Tom Jessell Wins Prestigious Neuroscience Award

February 28, 2013

Dr. Jessell Selected as the 2013 Edward M. Scolnick Prize in Neuroscience from MIT’s McGovern Institute for Brain Research

Columbia developmental neurobiologist Thomas Jessell, PhD has been honored by the McGovern Institute for Brain Research at MIT as the winner of the 2013 Edward M. Scolnick Prize in Neuroscience. The $100,000 prize, which is endowed through a gift from Merck, is awarded annually by the McGovern Institute to recognize outstanding advances in the field of neuroscience.

Thomas Jessell, PhD

Thomas Jessell, PhD (photo credit: Columbia University Medical Center)

Dr. Jessell is the Claire Tow Professor of Neuroscience and professor of biochemistry & molecular biophysics at Columbia University Medical Center, member of the Columbia University Motor Neuron Center, and an investigator of the Howard Hughes Medical Institute (HHMI). He received his PhD from Cambridge University, and previously held faculty appointments at Harvard Medical School, before joining Columbia in 1985 as an HHMI Investigator.

“We congratulate Tom Jessell on this award,” said Robert Desimone, PhD, director of the McGovern Institute and chair of the selection committee. “He has been a pioneer in transforming developmental neuroscience from a descriptive to a mechanistic and molecular science.”

Dr. Jessell was selected for his research on the embryonic development of the nervous system. His primary interest is the development of the spinal cord, which because of its relative simplicity and evolutionary conservation offers an ideal system for understanding general principles of central nervous system (CNS) development.

Dr. Jessell’s work has revealed the molecular mechanisms responsible for establishing the spatial organization of the spinal cord. He has identified diffusible signaling molecules that act during early development to provide ‘positional information’ to embryonic cells, instructing them to differentiate in ways that are appropriate for their specific locations within the cord. Dr. Jessell has also studied the molecular mechanisms by which developing cells respond to these positional cues. This work has led to the identification of a transcriptional code, whereby a set of regulatory genes act in combination to specify the many different cell types that comprise the mature spinal cord.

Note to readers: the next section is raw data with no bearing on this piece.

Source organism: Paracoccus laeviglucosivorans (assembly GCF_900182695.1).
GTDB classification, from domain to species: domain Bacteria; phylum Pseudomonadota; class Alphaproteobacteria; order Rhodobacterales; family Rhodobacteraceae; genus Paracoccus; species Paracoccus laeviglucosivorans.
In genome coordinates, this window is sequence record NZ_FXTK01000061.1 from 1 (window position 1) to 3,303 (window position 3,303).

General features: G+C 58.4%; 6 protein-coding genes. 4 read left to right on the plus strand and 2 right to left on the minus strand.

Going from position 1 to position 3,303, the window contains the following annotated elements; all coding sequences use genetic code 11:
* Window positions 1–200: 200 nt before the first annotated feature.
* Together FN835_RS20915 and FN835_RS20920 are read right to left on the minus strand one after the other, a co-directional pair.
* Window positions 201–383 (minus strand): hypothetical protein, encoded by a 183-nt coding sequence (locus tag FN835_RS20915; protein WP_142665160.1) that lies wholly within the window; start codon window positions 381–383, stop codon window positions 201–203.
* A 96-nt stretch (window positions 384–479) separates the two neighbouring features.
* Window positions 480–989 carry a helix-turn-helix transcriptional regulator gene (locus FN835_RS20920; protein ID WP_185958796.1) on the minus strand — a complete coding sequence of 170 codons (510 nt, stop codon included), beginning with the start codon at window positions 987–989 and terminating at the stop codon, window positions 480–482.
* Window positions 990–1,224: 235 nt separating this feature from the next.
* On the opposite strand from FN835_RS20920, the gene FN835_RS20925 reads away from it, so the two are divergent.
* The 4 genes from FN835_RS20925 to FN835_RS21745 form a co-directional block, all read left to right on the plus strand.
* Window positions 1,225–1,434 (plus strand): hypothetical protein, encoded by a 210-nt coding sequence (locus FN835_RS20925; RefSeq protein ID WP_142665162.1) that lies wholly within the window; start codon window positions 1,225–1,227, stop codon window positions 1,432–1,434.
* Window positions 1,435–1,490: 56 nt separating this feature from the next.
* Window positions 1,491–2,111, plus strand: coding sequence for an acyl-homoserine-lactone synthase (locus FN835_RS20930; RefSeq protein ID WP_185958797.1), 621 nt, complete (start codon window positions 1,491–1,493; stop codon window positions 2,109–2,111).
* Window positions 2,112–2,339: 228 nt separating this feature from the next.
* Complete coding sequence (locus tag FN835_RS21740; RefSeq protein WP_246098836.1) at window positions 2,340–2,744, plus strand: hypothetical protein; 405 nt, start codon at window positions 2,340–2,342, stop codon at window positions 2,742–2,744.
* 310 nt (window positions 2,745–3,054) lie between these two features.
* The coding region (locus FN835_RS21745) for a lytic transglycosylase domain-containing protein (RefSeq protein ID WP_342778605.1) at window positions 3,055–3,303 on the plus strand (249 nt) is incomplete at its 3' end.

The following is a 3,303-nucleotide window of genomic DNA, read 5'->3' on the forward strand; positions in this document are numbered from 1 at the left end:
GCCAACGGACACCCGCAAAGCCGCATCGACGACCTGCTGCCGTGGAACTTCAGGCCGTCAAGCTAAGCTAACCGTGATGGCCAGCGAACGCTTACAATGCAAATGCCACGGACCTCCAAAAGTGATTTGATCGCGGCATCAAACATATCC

The discovery of these genetic mechanisms has made it possible to identify and manipulate the activity of specific classes of neurons with great precision, and Dr. Jessell has used this approach to reveal the link between functional circuitry and motor behavior.

In addition to fundamental questions, Dr. Jessell’s work has important practical implications for the emerging field of regenerative medicine. There is great interest in stem cells as a renewable source of cells for transplantation therapy and drug discovery, but for this approach to succeed, stem cells must be converted to the desired cell type. Dr. Jessell’s work on transcriptional control of neural identity provides a roadmap for such efforts, and he has demonstrated its feasibility by converting embryonic stem cells into spinal motor neurons, the same cell types that degenerate in diseases such as amyotrophic lateral sclerosis. The implications of his research go well beyond motor neuron diseases; many disorders of the nervous system affect particular cell types, and the ability to convert stem cells to specific classes of neurons may eventually find wide applications in clinical neuroscience.

The McGovern Institute will award the Scolnick Prize to Dr. Jessell on Monday April 1, 2013.

Please click here to read more about the Scolnick Prize, and its selection of Dr. Jessell for its 2013 award.